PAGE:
About three days ago a long-time friend posted a picture on facebook with the following comment: "This was the chapel behind me during this morning’s opening hymn. Sent it to my brother who lives in Cleveland Mississippi and he sent a similar picture back to me. His primary attendance was actually bigger than the one I played the piano for. Something is wrong when a ward in a busy metropolis is allowed to look like a ward in tiny Mississippi town."
All the pews to one side were empty, and the back few pews only had a few occupants. One response to the post indicated there were fewer than 80 in attendance. The person who originally posted also mentioned that there were only 6 kids in primary.
The particular location is the where the first ward for Austin Texas started; back when I was a kid, it was pretty full with many in attendance from the former US air force base about 7 miles away (where the current Austin airport is presently). Now, 45+ years later that particular location is really struggling (as confirmed by comments from my parents who attend at that location when they are not up in their part-time home in Utah).
I felt happy to hear about the decline, but, at the same time it is always sad to realize that there will always be some level of devotees who attend (such as my friend, and my parents).
Edited 1 time(s). Last edit at 10/31/2018 02:37PM by 1997resignee.
I live in the 'burbs (small town north of Austin - Cedar Park) that now has 3 mormon church buildings, one of which is about three quarters of a mile from my home. I'm not sure why Cedar Park needs 3 buildings, but, the locations are near elementary, middle, and high schools. It is certainly more affordable to live in the Austin 'burbs than within Austin itself.
The location near my home has its adherents, but, there still seems to be plenty of parking spots available on Sundays and during the weekdays when there appears to be some function scheduled.
However, the location mentioned above is central to Austin, although it is more on the east and south sides (the poorest areas in town). In my youth, attendance always required use of the overflow area, as well as into the gym ("cultural hall").
I'm 7th of 8 siblings. Of the approximately 24+ nephews and nieces (inclusive of "step nephews/nieces"), only 1 is somewhat active in mormon endeavors; and, he happens to live in Farmington, Utah (just got his driver's license and is still at home with my TBM sister). Of the approximately 21+ great-nephews/nieces, children of my nephews and nieces - none are active or participate in any mormon activities.
So, the instances of mormon buildings in the 'burbs around Austin is driven more by those who move here from mormon strongholds than from those who have remained and "multipled and replenished" (as the saying goes...)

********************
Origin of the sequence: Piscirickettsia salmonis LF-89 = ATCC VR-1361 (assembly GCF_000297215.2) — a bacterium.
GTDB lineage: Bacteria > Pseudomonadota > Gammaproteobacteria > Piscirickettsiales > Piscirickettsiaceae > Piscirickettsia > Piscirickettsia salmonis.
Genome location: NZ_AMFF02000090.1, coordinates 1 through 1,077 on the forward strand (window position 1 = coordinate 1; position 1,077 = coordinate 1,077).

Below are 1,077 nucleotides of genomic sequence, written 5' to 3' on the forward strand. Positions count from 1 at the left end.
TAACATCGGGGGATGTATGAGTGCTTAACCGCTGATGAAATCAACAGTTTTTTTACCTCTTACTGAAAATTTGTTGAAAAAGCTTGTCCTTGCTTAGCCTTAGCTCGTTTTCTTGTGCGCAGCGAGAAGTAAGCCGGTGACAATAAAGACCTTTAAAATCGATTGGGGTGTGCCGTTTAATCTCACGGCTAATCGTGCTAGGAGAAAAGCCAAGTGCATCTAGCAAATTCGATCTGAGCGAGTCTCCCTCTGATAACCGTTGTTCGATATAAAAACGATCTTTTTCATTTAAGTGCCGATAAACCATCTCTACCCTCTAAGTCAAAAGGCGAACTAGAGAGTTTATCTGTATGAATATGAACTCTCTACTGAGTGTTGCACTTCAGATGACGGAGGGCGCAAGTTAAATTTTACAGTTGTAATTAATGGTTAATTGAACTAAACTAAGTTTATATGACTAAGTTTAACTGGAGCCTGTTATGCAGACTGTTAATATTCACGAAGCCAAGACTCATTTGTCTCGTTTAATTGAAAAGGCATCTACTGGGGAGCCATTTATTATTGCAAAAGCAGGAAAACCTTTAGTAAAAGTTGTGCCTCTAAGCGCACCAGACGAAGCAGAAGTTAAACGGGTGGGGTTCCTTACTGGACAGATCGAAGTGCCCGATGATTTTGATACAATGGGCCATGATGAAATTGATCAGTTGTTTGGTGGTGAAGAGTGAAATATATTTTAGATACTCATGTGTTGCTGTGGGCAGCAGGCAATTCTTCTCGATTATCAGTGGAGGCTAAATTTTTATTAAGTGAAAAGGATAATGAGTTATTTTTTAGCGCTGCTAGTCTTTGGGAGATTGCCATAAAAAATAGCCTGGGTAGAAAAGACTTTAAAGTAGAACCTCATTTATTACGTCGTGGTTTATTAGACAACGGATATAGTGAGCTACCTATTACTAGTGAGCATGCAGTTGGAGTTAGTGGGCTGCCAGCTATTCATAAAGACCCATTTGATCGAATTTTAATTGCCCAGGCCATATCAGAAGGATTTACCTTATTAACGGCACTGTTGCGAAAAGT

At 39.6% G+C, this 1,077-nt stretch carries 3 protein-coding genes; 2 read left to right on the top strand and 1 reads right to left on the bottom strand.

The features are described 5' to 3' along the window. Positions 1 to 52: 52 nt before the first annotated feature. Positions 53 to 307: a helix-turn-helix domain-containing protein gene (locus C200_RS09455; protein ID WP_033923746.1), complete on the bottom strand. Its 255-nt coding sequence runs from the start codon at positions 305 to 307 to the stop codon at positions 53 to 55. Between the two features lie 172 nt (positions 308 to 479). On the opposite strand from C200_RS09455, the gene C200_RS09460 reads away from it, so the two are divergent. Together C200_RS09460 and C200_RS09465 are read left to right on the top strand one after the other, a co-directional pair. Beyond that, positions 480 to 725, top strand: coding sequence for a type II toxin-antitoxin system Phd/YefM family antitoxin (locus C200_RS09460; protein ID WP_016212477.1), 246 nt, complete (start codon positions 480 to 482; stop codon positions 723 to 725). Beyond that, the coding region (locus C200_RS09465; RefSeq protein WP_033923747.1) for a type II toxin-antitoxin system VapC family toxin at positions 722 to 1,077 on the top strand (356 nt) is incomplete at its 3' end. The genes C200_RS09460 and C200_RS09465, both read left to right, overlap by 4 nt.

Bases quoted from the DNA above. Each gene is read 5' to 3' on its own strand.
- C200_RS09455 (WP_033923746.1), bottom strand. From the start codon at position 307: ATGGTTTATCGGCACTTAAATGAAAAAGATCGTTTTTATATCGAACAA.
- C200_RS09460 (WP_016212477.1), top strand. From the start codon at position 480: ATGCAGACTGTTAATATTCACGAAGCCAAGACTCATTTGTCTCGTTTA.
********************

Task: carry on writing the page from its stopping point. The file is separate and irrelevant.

And the ones that do attend don't know why the others don't. They think it is scheduling, offense, not feeling like it, etc. When I was questioning, but faithful, we talked about why people didn't attend. I said that some may feel like we're a cult, even those that used to attend. They may have serious, serious concerns, and we need to know how to address those. They looked at me like I had a third eye. Ultimately they just dismissed it, picked a randome guy who they knew well to fellowship.
In that same ward it was asked in the quorum "who has ever read anti mormon literature." Three out of 20 raised their hands, that's it. They just don't get it.
Guy3 Wrote: ------------------------------------------------------- > When I was > questioning, but faithful, we talked about why > people didn't attend.
> I said that some may feel > like we're a cult, even those that used to attend. > They may have serious, serious concerns, and we > need to know how to address those. They looked at > me like I had a third eye.
That is what is known as an outbound trajectory, and you were on one / it !!!!
Not sure I follow. I used to call on customers in Cleveland MS. I know that town well. Still have friends there. There are no ward houses in Cleveland. Is your brother sending you pics of a Baptist chapel? Closest ward house to Cleveland is in Swiftwater MS, outside of Greenville and 40+ miles from Cleveland.There's not enough mormons in the Mississippi delta to field a football team. Please clarify. Thanks.
The facebook poster's brother is a civil engineer married to a college professor; I'm not sure what college/university is nearby, but, I suspect he and his wife probably attend a ward/branch closer to where he or his wife work.
He and I are the same age, attended different schools, but were grouped in the same church activities... his dad, however, had a very low opinion of mormon boy scouts, so, he actually earned his Eagle as part of a non-religious affiliated troop.
He also elected to not go on a mission. More than likely, the same bishop that pulled me in and proceeded to insult and chastise me for not immediately putting my papers in at first eligibility did the same to him... I suspect he got the lecture that "god doesn't need you" like I did and he decided to focus on getting educated and earning some good money.
Like me, he had some good scholarship money he intended to put to use. Unfortunately, I eventually relented and ended up turning 21 in the MTC for my 2 years worth of "mission daze" in northern Portugal while the guy I am mentioning finished his engineering degree and found a great job that also paid for his master's degree in engineering.
I'm distantly related to him and hiss sister on my maternal side (same surname as my mother's maiden name). His sister, the facebook poster, is a high school civics teacher and very bright, like her younger brother. Like me, they are multi-generational pioneer stock... I was hoping someday they'd join the growing exodus of apostates like me.
closures can have an impact that is unrelated to general trends overall.
But, if the Church was really thriving, you would see BOTH (1) many examples of dislocation/decline due to changes in the surrounding community, job centers AND (2) opposite examples of rapid growth/burgeoning in wards and stakes in other places.
So far, it seems like the examples of the "Great Dwindling" are many and, at best, the most well-attended wards and stakes are simply treading water and maintaining for the time being.
I don't see many places where wards and stakes are enjoying the level of participation that were taken for granted in the 1970s.